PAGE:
I'd like to leave a more detailed reply, but it's nearly 3 a.m. here and I really should be getting some sleep. So, in short:
If anyone is interested (and willing to spend the money at some point), I recommend these two books: Race in the 21st Century: Ethnographic Approaches
by John Hartigan, Jr.; and Racial Paranoia: The Unintended Consequences of Political Correctness
by John L. Jackson, Jr. Both approach the topic of race in America as a cultural paradigm that is "performed" in everyday life. The latter focuses more on the different kinds of racism experienced in the present-day (and in my opinion, is a better read...or at least, is more accessible).
(Forgive me for the terrible summaries; it's been awhile since I've read either. ><)
For something free to read and more heavy-handed, I rather enjoyed this blog post: dear white people, i love you
Edit: Be warned, mature language everywhere in the above.
On white privilege and pointing out the concept of white privilege to (privileged or not) white people: I always feel as though there's some defense mechanism that flies up whenever I try to discuss this, even with friends. As a "minority," I'm not personally angry or offended by the notion of white privilege; I was the "token Asian friend" in my high school group and was blatantly amused by it until the academics told me I really shouldn't be. Anyway.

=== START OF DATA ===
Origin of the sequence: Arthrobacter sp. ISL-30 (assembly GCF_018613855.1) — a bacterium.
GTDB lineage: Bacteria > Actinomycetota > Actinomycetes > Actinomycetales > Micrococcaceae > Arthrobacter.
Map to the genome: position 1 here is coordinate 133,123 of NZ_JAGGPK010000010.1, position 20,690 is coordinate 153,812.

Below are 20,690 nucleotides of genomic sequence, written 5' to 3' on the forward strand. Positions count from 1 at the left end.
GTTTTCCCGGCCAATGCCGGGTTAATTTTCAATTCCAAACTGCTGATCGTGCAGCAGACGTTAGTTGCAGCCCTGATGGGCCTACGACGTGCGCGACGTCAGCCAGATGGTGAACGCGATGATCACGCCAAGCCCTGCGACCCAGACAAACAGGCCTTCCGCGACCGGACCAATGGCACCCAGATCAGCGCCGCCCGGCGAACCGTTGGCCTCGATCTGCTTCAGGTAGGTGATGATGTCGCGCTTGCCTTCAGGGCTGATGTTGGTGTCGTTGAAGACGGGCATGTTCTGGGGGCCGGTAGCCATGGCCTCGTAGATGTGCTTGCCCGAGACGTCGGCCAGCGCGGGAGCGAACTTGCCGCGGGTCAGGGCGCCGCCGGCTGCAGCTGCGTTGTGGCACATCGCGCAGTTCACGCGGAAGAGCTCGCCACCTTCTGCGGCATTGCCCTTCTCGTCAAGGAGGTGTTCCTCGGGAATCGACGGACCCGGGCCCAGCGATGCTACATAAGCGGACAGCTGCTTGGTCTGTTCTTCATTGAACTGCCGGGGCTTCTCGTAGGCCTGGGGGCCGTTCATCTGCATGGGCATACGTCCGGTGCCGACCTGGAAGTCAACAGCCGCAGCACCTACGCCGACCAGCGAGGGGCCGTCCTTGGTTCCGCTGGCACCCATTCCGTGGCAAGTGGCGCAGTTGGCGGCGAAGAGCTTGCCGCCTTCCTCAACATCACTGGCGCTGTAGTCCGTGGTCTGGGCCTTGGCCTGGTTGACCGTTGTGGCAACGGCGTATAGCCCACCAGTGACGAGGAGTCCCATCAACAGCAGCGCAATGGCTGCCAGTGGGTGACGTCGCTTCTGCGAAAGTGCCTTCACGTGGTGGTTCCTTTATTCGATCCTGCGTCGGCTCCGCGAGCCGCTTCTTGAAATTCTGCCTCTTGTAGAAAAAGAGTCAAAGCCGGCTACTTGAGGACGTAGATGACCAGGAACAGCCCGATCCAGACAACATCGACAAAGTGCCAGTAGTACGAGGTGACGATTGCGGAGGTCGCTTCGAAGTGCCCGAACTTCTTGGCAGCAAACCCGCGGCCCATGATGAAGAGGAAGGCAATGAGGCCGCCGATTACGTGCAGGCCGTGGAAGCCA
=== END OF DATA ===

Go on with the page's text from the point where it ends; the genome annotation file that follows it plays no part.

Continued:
Several conversations have boiled down to pointing out all the ways in which my whitey friend isn't "privileged," and I think a lot of this has to do with the ideas associated with the language of the term itself. I tried to discuss it differently once, by describing whiteness as the base standard, as the expected normative, for socio-cultural exchanges in America. It is in that
sense that I try to approach "white privilege", and I honestly don't have some conspiratorial agenda to make white people feel guilty. I just think that it's a concept worth including in the discourse surrounding "racial equality."
To close, I apologize for the excessive use of scare quotes in this post.